The 3000 level Museum Studies students are now curating one exhibition a year for the Helen Christou Gallery, which is an amazing opportunity for undergrad students who are hoping to go on to graduate school in the field

Basically, education.

JP: Helen Christou Gallery. What is, where is it, and what purpose does it fulfill?

JE: The HCG is our satellite space, it is on Level 9 of the LINC building, right beside the Security Offices. Essentially, it is a corridor space which we have adopted for exhibitions and the space is programmed along with our Main Gallery space so sometimes the two shows relate to each other, and other times they are independent of each other. We utilize the space as another way to reach students and staff/faculty who may not normally visit the Main Gallery space

Generally the shows featured in the HCG are eye catching, and accessible to people of a variety of cultural and art appreciation backgrounds.

JP: You have done some curating for the UofL galleries, what has been your favorite exhibit been to put together?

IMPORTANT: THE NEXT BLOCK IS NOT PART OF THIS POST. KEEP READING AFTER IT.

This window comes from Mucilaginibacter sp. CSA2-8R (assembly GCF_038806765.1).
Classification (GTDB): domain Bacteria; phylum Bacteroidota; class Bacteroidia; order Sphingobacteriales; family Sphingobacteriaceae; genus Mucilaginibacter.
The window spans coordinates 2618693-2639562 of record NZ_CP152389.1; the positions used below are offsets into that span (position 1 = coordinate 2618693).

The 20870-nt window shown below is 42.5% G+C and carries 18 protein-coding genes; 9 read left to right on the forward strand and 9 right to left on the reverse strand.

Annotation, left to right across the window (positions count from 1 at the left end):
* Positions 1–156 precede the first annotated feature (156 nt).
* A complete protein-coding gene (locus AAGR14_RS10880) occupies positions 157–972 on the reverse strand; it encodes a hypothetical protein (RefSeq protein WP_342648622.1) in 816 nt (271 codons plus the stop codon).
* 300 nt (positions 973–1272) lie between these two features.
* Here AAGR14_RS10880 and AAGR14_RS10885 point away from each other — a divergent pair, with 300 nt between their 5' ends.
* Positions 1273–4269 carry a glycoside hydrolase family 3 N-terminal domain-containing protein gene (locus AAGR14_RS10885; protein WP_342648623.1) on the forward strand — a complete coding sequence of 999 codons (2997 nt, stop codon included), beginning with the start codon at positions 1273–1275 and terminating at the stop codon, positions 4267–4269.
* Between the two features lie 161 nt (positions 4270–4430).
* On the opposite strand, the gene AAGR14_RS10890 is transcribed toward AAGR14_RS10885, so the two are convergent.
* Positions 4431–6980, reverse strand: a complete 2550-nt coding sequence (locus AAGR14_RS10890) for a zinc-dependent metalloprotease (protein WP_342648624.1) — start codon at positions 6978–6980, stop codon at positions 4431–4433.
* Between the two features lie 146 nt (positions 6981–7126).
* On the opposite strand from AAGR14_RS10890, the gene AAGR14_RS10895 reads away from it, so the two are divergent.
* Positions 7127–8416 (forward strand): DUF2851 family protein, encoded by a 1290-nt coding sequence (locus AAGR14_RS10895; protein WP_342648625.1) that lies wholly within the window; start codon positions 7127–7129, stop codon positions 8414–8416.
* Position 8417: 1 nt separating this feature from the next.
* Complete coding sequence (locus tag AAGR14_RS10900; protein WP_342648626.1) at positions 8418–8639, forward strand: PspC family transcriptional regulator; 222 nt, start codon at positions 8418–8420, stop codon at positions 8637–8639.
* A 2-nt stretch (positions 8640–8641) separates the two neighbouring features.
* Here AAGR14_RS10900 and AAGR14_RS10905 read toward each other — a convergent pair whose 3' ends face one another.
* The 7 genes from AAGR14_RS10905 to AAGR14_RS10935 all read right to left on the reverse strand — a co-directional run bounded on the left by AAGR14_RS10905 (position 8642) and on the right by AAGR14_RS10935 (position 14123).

JE: My first exhibition, Tasty Treats, which was in the HCG, featured works from the collection that depict various food. It was really fun and I had a great opportunity to make awesome posters and a great brochure with my curatorial text.

JP: I have buttons from that show! They are adorable.

JE: This past summer I got to curate my first Main Gallery exhibition, and I chose to display some of the large scale, photographic pieces from the collection that examine depictions of the human body, which I thought ended up being really understated and lovely, and the Gallery felt really peaceful. It was nice to get to do something more serious after the first, more carefree show. (The Main Gallery show was called “The Body Multiple”)